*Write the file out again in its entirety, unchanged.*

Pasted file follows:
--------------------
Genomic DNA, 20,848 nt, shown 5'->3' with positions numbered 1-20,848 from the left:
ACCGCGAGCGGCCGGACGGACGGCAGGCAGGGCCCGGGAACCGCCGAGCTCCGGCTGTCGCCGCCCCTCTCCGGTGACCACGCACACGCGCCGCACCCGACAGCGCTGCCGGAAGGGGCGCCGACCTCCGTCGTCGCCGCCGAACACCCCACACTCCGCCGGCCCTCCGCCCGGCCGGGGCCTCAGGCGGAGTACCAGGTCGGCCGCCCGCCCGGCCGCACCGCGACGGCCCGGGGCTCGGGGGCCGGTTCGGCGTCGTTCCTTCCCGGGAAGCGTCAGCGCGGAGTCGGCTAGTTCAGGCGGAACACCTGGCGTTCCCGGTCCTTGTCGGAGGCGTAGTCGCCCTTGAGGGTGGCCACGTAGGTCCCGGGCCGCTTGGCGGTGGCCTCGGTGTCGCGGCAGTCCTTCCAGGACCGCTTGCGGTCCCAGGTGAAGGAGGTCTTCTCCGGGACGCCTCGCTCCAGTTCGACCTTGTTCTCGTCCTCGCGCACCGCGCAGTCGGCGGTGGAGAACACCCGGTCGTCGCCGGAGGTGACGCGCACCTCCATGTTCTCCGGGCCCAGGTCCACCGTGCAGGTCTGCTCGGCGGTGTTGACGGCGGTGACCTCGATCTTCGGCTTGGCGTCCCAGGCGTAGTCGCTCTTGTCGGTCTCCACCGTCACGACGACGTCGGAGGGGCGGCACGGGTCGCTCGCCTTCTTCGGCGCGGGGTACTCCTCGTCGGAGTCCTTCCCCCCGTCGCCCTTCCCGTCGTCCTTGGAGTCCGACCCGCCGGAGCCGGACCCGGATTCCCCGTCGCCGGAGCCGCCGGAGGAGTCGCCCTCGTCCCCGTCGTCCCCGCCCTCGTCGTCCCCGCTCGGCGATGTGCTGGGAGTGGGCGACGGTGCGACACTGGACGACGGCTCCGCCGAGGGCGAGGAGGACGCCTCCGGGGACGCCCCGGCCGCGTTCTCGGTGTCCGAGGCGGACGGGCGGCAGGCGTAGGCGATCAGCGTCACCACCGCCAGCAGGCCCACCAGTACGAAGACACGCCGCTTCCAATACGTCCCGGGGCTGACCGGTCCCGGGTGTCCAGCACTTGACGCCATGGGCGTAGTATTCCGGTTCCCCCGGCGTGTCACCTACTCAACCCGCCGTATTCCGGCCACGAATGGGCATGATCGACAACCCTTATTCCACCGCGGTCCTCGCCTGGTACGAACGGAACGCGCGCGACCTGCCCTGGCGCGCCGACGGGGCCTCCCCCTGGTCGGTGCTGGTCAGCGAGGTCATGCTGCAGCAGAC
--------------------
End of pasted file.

Genomic DNA, 20,848 nt, shown 5'->3' with positions numbered 1-20,848 from the left:
ACCGCGAGCGGCCGGACGGACGGCAGGCAGGGCCCGGGAACCGCCGAGCTCCGGCTGTCGCCGCCCCTCTCCGGTGACCACGCACACGCGCCGCACCCGACAGCGCTGCCGGAAGGGGCGCCGACCTCCGTCGTCGCCGCCGAACACCCCACACTCCGCCGGCCCTCCGCCCGGCCGGGGCCTCAGGCGGAGTACCAGGTCGGCCGCCCGCCCGGCCGCACCGCGACGGCCCGGGGCTCGGGGGCCGGTTCGGCGTCGTTCCTTCCCGGGAAGCGTCAGCGCGGAGTCGGCTAGTTCAGGCGGAACACCTGGCGTTCCCGGTCCTTGTCGGAGGCGTAGTCGCCCTTGAGGGTGGCCACGTAGGTCCCGGGCCGCTTGGCGGTGGCCTCGGTGTCGCGGCAGTCCTTCCAGGACCGCTTGCGGTCCCAGGTGAAGGAGGTCTTCTCCGGGACGCCTCGCTCCAGTTCGACCTTGTTCTCGTCCTCGCGCACCGCGCAGTCGGCGGTGGAGAACACCCGGTCGTCGCCGGAGGTGACGCGCACCTCCATGTTCTCCGGGCCCAGGTCCACCGTGCAGGTCTGCTCGGCGGTGTTGACGGCGGTGACCTCGATCTTCGGCTTGGCGTCCCAGGCGTAGTCGCTCTTGTCGGTCTCCACCGTCACGACGACGTCGGAGGGGCGGCACGGGTCGCTCGCCTTCTTCGGCGCGGGGTACTCCTCGTCGGAGTCCTTCCCCCCGTCGCCCTTCCCGTCGTCCTTGGAGTCCGACCCGCCGGAGCCGGACCCGGATTCCCCGTCGCCGGAGCCGCCGGAGGAGTCGCCCTCGTCCCCGTCGTCCCCGCCCTCGTCGTCCCCGCTCGGCGATGTGCTGGGAGTGGGCGACGGTGCGACACTGGACGACGGCTCCGCCGAGGGCGAGGAGGACGCCTCCGGGGACGCCCCGGCCGCGTTCTCGGTGTCCGAGGCGGACGGGCGGCAGGCGTAGGCGATCAGCGTCACCACCGCCAGCAGGCCCACCAGTACGAAGACACGCCGCTTCCAATACGTCCCGGGGCTGACCGGTCCCGGGTGTCCAGCACTTGACGCCATGGGCGTAGTATTCCGGTTCCCCCGGCGTGTCACCTACTCAACCCGCCGTATTCCGGCCACGAATGGGCATGATCGACAACCCTTATTCCACCGCGGTCCTCGCCTGGTACGAACGGAACGCGCGCGACCTGCCCTGGCGCGCCGACGGGGCCTCCCCCTGGTCGGTGCTGGTCAGCGAGGTCATGCTGCAGCAGAC